Gracie McMahon, 2020 ABA 
Young Birder of the Year.
Photo by Kristine McMahon
Young birders who care

(published 11-4-20)

Those of us working through the COVID-19 era may be tiring of video conference calls. It’s easy to get Zoomed out, dreading the next “virtual” meeting.

But a Zoomer about birding? That’s different. I couldn’t wait to log on for the 2020 Illinois Young Birder Virtual Symposium.

The recent Saturday morning confab was time well spent and ended with a flourish as keynote speaker Kenn Kaufman addressed the kids and took their questions.

Kaufman tuned in for the entire symposium, listening to the presentations by some of our state’s top young birders and sharing his own perspectives in small doses. There is no bigger fan (and coach) of youth birding than Double K, one of the hobby’s rock stars.

The symposium is an annual gathering for Illinois Young Birders, a birding club for kids, teens and young adults ages 9 to 18. Administered by the Illinois Ornithological Society, ILYB aims to “foster and ignite a passion for birding among young people, provide community, promote conservation, investigate careers in birding, build positive relationships with other birding groups, and most of all to have fun!”

The fun part is easily achieved through monthly field trips to birding hotspots around the state, primarily in the Chicago region. Of course, ILYB members are usually birding somewhere every weekend. These kids eat, sleep and bird, and their field identification skills often surpass those of their elders.

Gracie McMahon's hand-painted bird rocks
served a conservation and public awareness
purpose in the Rockford area. 
The symposium showcased other skills, including sketching, painting and photography. A slideshow of member artwork and photos played to a soundtrack that included “Birding” by the Swet Shop Boys, a tune worthy of your investigation.

Earlier this year, one of the symposium participants, 14-year-old Gracie McMahon from Rockford, was named 2020 Young Birder of the Year by the American Birding Association. Her presentation to ILYB summarized her contest entry, including required elements focusing on conservation and community action.

In 2019, Gracie launched a public outreach project in which she hand-painted 52 rocks with different species of birds. Each rock was numbered, with a message on the back: “What bird is this?” along with, the website of the Sand Bluff Bird Observatory, where Gracie volunteers.

Snowy Owl painting by Stephen Hurst
The rocks were placed throughout the Rockford area for random people to find. The finders could then go online to watch a video about their bird and receive an invitation to visit Sand Bluff. Gracie and other SBBO volunteers created a short video for all 52 birds.

“My project wasn’t for people who were already interested in birds,” Gracie said. “It was for people who knew nothing about them and weren’t aware that birds need our help. Hopefully now they are, and they will continue to expand the birding community.”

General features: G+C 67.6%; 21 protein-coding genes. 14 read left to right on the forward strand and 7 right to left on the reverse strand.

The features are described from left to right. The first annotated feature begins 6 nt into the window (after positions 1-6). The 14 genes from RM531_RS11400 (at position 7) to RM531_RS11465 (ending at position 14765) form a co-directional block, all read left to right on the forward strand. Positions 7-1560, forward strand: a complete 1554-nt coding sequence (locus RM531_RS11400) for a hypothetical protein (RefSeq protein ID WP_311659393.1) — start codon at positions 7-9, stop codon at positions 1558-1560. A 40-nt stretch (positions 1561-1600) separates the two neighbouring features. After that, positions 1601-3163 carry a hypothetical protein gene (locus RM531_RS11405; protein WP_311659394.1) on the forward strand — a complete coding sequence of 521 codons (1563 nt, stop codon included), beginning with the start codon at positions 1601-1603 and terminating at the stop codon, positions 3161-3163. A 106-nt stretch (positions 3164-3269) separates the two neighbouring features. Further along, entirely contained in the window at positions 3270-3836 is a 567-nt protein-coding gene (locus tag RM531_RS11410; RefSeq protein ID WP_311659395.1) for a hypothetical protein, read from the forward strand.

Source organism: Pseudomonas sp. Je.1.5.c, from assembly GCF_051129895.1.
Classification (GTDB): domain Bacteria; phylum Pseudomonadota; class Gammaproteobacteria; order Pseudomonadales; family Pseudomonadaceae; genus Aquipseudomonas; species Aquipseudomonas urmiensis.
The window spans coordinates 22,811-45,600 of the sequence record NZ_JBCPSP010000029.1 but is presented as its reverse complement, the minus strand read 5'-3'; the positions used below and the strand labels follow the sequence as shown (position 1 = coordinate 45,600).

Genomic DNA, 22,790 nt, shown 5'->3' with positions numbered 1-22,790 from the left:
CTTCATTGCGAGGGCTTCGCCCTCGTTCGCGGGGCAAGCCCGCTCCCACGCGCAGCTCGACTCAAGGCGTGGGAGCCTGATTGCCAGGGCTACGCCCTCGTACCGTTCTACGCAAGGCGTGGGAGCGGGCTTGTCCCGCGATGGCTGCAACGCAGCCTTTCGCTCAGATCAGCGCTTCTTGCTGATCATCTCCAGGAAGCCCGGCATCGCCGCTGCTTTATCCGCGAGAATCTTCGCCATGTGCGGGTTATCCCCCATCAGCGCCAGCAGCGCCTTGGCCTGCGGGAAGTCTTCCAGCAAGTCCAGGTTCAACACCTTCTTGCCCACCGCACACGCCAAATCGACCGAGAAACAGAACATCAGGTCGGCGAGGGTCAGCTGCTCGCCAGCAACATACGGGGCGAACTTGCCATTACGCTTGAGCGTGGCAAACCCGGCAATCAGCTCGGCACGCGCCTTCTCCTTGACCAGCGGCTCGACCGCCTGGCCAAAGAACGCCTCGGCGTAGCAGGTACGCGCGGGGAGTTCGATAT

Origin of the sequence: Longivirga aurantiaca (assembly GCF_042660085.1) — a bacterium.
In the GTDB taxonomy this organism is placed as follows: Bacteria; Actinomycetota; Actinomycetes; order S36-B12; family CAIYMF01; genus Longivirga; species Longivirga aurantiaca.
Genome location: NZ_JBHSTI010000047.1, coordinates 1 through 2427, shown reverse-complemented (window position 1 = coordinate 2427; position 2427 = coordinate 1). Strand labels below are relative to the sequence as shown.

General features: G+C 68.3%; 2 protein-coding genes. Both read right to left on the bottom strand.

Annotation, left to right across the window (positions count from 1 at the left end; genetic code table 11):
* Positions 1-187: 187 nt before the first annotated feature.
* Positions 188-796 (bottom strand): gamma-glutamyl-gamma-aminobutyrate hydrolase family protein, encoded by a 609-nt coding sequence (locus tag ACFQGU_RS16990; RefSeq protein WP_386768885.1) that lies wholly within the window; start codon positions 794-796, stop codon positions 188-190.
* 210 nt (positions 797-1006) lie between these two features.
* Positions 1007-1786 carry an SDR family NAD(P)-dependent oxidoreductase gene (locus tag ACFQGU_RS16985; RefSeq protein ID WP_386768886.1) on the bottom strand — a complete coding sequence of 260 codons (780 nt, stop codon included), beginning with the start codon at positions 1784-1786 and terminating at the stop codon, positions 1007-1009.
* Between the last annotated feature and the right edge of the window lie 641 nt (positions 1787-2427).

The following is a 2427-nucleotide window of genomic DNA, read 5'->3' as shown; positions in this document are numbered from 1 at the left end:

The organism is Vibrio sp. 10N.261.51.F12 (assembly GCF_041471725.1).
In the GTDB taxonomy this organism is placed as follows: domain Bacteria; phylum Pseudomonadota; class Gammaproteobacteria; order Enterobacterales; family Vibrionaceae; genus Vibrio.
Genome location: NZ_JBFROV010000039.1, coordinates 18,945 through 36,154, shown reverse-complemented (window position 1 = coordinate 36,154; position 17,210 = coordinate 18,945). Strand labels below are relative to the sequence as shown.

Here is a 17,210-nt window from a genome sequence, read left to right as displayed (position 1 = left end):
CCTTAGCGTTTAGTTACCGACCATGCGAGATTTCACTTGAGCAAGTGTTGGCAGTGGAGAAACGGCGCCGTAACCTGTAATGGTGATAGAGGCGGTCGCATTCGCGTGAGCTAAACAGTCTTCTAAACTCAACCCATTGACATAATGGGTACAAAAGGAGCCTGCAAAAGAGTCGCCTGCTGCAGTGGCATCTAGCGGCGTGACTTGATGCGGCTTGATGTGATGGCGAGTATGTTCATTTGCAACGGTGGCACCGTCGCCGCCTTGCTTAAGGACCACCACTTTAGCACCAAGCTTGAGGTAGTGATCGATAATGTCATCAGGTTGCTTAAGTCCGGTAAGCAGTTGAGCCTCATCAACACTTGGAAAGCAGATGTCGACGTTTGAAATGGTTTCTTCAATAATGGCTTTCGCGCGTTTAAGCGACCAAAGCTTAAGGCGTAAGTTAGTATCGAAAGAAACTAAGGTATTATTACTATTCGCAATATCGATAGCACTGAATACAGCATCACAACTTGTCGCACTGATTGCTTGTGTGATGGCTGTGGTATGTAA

Other symposium presenters were Peter Tolzmann, speaking about the human impact on birds; John Fabrycky on birding in Israel; and Oliver Burrus sharing insights about data science and “machine learning.” Part of Oliver’s talk covered iNaturalist, a useful app for helping ID virtually any living thing.

Kaufman closed the event with an inspiring talk that reached beyond birding to show how everything in nature is connected. The kids were mesmerized, the way Little Leaguers would be if Anthony Rizzo showed up to their baseball practice. Everyone on the Zoom, it seemed, had read Kaufman’s “Kingbird Highway” at least once.

White-eyed Vireo by Simon Tolzman
“Birds unite us,” he said, and “Birds will lead you to everything else in nature.”

Kaufman reflected on growing up in Indiana and how, at age 6, he learned to put a name on the blackbirds grazing in his yard. They were common grackles and European starlings—not the most exciting “spark birds,” he admits, but they were enough. The challenge of finding other birds to identify hooked him on birding.

Not surprisingly, as a teen, Kaufman’s favorite book was “Wild America,” the classic bird-finding travelogue by Roger Tory Peterson and James Fisher, published in 1955. A few of the ILYB members had read it as well, which thoroughly impressed me.

Kaufman wrapped up his virtual visit with a call to action, encouraging everyone to share their knowledge and passion with others.

“We don’t have to make people into rabid birders,” he said. “If you can get them to care about birds, to have some interest, then they are likely to support bird conservation in the future. We need a lot more people like that.”

The message resonated but was hardly necessary. Not with this group. Young birders, the serious ones, are among the hobby’s best ambassadors. We need a lot more of them, too.

Visit to learn more and perhaps buy a membership ($10) for the future ornithologist in your life.

Copyright 2020 by Jeff Reiter. All rights reserved.